The world outside our homes is full of irritants—seasonal allergens, standstill traffic, that one overly-talkative neighbor. And although our homes feel like refuge from external troubles, fumes from paint and other building materials, as well as from synthetic carpeting, fireplaces, mold, and any number of other toxins are regularly filling our living rooms—and the air we breathe.
The Daily Mail reports that more than 900 different chemicals could be present indoors at any time, including the dangerous substances formaldehyde, trichlorethylene, and benzene. At their most innocuous, these agents are linked to itchy eyes and coughing, but in their more nefarious forms, they can cause cancer, heart disease, and other serious ailments.
That may be enough to put you into a cold sweat for sure, but luckily there is one thing you can do to purify the air in your home and keep your stress levels from sailing off the charts. Houseplants don’t just add a pretty note of color to your kitchen window, they also work hard to restore sanity and purity to your space. An often-quoted study from NASA showed that, in addition to adding precious oxygen back to the air, many plants do double duty, filtering out toxic chemicals to keep enclosed spaces healthier and cleaner. Of course, some species do more heavy lifting than others. If you’re looking to make your home a low-chemical paradise, these are your best bets for detoxifying.
They may be called rubber, but they’re 100 percent green, and are experts at taking formaldehyde out of a room. A member of the ficus family hailing from Southeast Asia, they do best with plenty of filtered bright light and moist soil.
The name just sounds like it will do wonders for your home. And it lives up to the hype: peace lilies help filter out acetone, a chemical given off by electronics. Despite their tranquil moniker, though, they’re mildly toxic to pets, so they work best in pet-free homes.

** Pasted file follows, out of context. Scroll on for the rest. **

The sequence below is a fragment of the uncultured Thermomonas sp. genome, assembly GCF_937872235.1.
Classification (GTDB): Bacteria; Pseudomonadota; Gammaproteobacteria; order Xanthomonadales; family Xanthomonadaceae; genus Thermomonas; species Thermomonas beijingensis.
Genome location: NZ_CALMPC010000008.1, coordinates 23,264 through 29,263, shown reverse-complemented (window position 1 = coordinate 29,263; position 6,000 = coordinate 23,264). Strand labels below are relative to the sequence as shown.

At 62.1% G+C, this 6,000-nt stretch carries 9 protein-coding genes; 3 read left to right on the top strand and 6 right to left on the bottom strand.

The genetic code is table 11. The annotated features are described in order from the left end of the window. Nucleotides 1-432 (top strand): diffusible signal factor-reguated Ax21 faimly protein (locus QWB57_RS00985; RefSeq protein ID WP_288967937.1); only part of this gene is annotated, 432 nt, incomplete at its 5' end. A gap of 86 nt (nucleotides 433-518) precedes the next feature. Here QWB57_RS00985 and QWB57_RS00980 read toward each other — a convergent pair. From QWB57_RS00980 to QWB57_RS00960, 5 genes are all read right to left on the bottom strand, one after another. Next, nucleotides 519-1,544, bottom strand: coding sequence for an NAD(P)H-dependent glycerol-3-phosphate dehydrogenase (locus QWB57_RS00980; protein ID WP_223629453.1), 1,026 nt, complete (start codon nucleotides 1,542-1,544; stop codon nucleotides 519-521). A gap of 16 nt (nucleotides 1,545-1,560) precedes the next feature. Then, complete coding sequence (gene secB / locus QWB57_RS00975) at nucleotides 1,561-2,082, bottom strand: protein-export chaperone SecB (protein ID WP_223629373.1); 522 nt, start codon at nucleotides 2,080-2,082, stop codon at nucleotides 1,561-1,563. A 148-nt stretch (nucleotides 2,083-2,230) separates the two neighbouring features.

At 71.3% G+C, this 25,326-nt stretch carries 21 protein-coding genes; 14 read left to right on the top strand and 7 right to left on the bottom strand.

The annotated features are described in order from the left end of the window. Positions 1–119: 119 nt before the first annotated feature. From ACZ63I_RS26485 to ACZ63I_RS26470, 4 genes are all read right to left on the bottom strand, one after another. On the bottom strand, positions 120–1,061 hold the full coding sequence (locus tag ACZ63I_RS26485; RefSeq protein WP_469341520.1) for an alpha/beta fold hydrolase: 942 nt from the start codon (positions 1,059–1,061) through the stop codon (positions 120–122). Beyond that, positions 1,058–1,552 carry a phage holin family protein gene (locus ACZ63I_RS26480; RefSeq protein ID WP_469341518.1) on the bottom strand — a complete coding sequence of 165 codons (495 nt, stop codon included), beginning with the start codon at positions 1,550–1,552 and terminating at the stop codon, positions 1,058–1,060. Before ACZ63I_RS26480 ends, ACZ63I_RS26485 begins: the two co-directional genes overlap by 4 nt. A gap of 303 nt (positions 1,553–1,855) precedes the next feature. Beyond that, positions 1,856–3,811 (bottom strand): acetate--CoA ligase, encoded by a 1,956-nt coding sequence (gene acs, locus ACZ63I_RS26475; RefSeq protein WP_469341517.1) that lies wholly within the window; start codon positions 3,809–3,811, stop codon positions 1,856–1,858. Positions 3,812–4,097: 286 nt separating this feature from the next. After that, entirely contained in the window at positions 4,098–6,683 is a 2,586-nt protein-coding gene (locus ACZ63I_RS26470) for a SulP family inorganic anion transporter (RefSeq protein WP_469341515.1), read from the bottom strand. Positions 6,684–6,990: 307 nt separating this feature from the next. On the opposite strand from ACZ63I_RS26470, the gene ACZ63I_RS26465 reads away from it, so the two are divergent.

Broadleaf Lady Palm
All that bleach may kill off noxious bacteria, but the ammonia found in common cleaning agents can be harmful to your respiratory system. Undo the damage with one of these palms, which thrive with plenty of indirect sunlight and frequent watering.
This is for all the black thumbs out there. Extra-hardy spider plants can stand up to almost any abuse you can dish out, only requiring occasional watering and repotting. Plus, they’re purifying pros—this overachiever removed 95 percent of toxic materials in its environment during NASA’s study.
Flowers aren’t just a pretty token for your sweetheart—they’ve also been shown to have a positive impact on depression and stress levels—and not just when they come attached with a loving missive. These mums possess all those benefits, plus air-improving aplomb. To keep their blossom power at its peak, make sure to fertilize about once a month.
This tough little succulent sucks down benezene—a chemical found in paint—like it’s a job. And when it comes to your health, it packs a double punch: the sticky juice inside its leaves makes a great salve for burns and bruises alike. Just make sure not to overwater, as there’s nothing it hates more.
Not only do their frothy fronds absorb formaldehyde, ferns also release elevated levels of oxygen, increasing humidity levels, and making the air much cleaner and healthier. They do best in a cool area where they won’t be exposed to too much light, and they like to be kept moist—they even respond well to an occasional misting here and there to work their humidifying magic. With houseplants this helpful, you’ll breathe easier in no time!
About our contrubuting guest: Bryn Huntpalmer is a mother of two young children living in Austin,Texas where she currently works as an Editor for Modernize. In addition to regularly contributing to Home Remodeling and Design websites around the web, her writing can be found on Lifehacker and About.com.